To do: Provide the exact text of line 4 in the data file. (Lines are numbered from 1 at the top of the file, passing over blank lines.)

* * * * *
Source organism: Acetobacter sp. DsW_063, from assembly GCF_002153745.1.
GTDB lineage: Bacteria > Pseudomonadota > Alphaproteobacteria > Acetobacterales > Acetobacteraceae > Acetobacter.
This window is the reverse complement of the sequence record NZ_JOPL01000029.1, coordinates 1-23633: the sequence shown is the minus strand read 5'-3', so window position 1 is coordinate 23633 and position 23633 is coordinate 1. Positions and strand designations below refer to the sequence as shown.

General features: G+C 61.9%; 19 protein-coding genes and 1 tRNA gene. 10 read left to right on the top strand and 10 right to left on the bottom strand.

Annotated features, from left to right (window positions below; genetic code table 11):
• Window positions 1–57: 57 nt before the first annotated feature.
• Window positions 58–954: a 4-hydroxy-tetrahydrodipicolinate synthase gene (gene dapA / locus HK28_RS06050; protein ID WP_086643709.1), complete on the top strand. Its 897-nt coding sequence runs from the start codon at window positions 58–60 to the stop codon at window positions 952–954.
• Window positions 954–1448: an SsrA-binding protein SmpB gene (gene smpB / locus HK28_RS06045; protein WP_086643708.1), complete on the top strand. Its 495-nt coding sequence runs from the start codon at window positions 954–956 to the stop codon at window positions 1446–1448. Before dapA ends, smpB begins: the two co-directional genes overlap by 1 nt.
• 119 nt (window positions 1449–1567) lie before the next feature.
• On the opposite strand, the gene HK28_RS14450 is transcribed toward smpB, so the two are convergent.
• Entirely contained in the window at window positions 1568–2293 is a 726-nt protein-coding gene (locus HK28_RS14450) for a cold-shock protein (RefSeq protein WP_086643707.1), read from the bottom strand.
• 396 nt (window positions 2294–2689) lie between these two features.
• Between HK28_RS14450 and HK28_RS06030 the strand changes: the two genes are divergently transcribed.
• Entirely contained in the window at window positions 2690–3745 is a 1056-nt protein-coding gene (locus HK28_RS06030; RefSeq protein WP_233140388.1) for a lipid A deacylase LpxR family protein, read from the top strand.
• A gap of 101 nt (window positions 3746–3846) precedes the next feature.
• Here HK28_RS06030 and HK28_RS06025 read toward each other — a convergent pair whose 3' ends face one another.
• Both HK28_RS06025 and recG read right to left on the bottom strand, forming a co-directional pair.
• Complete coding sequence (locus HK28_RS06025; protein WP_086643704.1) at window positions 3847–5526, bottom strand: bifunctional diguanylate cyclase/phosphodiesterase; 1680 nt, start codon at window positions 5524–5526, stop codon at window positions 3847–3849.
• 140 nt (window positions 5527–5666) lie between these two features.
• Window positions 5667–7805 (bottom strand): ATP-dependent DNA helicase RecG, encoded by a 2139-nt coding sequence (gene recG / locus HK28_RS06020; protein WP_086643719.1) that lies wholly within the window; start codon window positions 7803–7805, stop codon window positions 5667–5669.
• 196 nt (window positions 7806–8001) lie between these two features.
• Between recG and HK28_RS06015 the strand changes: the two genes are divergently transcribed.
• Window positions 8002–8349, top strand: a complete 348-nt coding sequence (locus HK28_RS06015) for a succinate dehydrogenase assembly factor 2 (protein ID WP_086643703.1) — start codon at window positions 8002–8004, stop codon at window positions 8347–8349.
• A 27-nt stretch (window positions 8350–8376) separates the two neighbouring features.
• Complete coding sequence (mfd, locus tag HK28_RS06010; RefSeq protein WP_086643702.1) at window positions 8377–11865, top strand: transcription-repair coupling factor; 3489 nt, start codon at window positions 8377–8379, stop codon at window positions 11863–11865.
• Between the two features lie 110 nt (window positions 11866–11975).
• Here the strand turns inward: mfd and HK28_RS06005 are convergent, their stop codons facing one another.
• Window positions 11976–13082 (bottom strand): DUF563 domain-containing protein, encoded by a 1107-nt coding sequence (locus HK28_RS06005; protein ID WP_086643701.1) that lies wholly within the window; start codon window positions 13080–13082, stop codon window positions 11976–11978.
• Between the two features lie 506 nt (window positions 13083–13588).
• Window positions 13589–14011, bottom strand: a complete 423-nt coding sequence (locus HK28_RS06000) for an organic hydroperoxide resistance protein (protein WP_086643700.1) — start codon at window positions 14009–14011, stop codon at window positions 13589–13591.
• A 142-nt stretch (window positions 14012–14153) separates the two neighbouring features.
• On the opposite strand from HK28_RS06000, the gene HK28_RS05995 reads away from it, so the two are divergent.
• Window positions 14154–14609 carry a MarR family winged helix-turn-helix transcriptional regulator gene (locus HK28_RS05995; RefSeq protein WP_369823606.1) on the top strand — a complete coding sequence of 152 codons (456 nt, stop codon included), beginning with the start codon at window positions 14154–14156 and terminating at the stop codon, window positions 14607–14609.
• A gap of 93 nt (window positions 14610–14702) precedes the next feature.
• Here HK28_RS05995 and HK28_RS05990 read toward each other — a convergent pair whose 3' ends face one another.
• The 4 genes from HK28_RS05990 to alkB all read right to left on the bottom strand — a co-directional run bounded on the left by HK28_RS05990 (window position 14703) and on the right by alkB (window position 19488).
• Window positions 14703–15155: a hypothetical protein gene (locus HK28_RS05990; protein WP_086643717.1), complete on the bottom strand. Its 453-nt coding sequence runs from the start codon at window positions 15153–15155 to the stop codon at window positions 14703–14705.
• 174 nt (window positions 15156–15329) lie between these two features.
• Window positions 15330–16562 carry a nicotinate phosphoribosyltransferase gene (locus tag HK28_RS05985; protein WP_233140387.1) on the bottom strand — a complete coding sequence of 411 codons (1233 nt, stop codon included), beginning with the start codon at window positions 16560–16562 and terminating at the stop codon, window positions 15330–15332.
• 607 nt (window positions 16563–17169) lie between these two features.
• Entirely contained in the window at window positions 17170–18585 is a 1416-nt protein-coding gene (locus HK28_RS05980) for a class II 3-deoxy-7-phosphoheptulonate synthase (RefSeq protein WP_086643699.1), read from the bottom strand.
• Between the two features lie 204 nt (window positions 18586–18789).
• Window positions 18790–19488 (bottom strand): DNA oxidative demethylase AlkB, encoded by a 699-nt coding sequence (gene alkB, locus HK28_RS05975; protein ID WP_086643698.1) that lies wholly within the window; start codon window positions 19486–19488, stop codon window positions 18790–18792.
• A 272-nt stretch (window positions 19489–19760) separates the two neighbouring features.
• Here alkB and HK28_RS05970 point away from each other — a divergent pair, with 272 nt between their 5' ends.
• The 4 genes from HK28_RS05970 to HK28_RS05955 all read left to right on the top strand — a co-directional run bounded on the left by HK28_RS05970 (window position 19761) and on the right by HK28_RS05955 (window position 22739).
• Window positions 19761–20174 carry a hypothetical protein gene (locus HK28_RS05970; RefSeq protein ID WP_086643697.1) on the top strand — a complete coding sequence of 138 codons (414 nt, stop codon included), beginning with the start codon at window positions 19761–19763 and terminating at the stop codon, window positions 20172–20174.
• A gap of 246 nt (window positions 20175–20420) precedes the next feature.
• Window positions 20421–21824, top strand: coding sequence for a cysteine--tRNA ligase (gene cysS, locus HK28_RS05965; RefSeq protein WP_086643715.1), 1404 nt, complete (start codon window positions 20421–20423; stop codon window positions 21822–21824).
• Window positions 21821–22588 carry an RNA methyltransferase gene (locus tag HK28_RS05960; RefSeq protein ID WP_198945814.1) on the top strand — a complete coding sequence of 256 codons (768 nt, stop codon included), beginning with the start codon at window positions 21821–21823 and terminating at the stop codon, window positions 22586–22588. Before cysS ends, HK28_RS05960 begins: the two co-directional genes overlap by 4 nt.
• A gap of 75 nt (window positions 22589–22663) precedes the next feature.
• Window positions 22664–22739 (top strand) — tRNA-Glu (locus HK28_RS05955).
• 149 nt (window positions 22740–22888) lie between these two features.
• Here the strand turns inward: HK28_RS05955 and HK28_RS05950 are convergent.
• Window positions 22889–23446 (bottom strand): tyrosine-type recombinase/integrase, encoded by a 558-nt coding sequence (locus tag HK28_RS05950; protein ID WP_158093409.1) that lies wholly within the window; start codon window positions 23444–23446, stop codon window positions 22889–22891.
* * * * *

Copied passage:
General features: G+C 61.9%; 19 protein-coding genes and 1 tRNA gene. 10 read left to right on the top strand and 10 right to left on the bottom strand.